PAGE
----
Angels we have heard on high, sweetly singing o’er the plains, and the mountains in reply echoing their joyous strains. Gloria in excelsis Deo! Gloria in excelsis Deo!
We have been using the refrain of this hymn throughout the season of Advent as a sort of “Gloria Patri” following the prayer of confession and assurance of pardon each Sunday. As a special treat, we were going to sing the entire hymn in that place this past Sunday morning for Advent 4. Unfortunately, we got so caught up in passing the peace, and enjoying loving on one another, that I outright forgot.
In the end, we decided to do this famous “Gloria” in a different place that morning. Following the reading of the scriptures and the retelling of A Christmas Carol, as our reflection for the morning, we sang the carol as a response. It was, in fact, just as fitting a place, if not an even better one than the original plan.
If the Advent and Christmas seasons teach us anything, it is that things rarely go to plan. If we are brave enough to embrace this reality, we often will find what we did that morning: the result is often far stronger and more fun.
Like Charles Dickens’ classic tale, we have the choice to be like Ebenezer Scrooge and to hoard all we have, to keep everything in our control, to force everything to go to plan. Inevitably, however, we will likely find that something will break into that white-knuckled grip and attempt to shake us free.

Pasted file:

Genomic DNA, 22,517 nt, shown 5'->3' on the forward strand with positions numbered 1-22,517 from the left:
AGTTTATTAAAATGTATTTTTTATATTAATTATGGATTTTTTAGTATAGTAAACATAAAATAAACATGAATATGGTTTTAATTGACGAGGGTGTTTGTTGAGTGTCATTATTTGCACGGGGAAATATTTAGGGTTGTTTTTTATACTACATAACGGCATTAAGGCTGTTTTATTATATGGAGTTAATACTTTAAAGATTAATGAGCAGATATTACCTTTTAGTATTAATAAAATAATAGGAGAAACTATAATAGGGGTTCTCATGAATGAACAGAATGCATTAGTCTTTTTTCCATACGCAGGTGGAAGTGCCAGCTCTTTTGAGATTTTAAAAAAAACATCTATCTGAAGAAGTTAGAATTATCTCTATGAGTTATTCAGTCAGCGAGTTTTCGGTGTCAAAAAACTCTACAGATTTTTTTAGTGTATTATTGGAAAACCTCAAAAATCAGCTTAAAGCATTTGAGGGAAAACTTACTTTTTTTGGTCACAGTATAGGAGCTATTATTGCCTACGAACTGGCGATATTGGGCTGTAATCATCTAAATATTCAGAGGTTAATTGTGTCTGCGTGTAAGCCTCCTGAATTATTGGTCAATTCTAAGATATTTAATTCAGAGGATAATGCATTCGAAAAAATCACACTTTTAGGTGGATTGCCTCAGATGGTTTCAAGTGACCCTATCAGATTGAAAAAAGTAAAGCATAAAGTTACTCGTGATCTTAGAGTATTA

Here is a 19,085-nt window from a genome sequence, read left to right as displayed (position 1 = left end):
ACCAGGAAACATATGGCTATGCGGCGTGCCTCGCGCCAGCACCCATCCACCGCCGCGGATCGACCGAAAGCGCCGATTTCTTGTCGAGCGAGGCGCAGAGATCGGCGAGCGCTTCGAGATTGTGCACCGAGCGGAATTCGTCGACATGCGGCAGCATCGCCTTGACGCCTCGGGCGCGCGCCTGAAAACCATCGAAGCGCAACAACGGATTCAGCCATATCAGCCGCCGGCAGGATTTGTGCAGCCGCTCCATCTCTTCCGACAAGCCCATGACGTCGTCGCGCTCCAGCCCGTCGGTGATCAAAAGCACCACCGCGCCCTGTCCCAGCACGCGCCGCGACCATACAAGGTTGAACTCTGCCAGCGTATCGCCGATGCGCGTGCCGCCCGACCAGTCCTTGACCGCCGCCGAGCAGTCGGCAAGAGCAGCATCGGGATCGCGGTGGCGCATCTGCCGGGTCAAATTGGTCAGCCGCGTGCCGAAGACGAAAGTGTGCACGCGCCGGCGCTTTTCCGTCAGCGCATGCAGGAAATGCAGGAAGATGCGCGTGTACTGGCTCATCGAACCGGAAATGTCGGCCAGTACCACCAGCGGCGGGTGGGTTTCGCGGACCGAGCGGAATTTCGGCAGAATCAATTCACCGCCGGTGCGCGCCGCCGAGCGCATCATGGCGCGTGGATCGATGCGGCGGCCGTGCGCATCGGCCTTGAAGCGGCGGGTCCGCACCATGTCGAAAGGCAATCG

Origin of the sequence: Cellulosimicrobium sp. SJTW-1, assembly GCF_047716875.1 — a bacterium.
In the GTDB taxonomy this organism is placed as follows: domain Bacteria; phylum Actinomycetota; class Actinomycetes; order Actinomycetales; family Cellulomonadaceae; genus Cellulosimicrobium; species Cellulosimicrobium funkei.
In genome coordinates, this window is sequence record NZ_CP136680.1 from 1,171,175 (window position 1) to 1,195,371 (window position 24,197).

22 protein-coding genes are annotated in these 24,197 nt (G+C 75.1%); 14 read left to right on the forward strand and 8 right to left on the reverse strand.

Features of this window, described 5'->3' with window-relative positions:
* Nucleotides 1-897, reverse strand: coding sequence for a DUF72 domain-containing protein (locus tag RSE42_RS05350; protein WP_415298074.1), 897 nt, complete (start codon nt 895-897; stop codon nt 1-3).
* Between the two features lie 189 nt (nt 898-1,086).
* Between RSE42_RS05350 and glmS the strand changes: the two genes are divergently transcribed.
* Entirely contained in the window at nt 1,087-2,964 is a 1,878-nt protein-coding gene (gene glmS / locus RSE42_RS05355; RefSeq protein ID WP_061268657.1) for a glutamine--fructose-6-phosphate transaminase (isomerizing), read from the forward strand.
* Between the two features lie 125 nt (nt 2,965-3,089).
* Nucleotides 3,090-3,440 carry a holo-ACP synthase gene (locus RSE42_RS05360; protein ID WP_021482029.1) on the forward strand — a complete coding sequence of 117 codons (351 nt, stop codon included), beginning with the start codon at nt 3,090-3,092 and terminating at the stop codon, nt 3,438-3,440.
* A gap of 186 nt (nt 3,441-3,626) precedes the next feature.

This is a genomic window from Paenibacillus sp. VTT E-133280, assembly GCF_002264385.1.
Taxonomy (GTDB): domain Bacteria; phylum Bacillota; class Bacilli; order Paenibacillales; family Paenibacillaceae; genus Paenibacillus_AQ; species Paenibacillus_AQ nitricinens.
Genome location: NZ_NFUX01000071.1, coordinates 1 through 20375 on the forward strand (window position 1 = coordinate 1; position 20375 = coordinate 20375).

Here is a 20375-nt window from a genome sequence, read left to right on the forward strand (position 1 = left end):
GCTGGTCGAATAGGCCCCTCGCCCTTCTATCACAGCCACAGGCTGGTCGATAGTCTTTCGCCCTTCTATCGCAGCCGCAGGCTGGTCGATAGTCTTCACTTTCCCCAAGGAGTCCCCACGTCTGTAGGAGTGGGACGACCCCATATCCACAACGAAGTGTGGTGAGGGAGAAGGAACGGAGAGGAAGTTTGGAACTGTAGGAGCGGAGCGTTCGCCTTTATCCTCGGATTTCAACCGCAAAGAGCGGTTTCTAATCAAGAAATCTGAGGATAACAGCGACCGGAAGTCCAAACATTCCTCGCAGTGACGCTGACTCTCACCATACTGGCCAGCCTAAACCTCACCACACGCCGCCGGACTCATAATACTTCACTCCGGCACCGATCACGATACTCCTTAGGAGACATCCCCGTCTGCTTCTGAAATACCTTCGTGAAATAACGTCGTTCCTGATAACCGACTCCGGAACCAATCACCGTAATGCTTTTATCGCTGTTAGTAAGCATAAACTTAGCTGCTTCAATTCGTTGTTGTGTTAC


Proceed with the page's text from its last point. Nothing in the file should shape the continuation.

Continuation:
Now, we do not have to heed the wisdom and warnings of such in-breakings. Yet, we will often find that when we do, when we embrace the seeming accidents, the messy realities, the real change, that is where we will see our life become what it was always meant to be.
Christ’s arrival is just such an in-breaking for all of us. God is breaking into the world, knocking on the doors of our hearts, and asking us to heed the tide of love that is already taking hold of our world. So, will we shut ourselves in like Scrooge on Christmas Eve, or will we move with joy to embrace the world in love like Scrooge on Christmas Morning?
I can tell you, in all certainty, that it is the later who would join this heavenly song: Come to Bethlehem and see him whose birth the angels sing; come, adore on bended knee Christ, the Lord, the newborn King. Gloria in excelsis Deo! Gloria in excelsis Deo!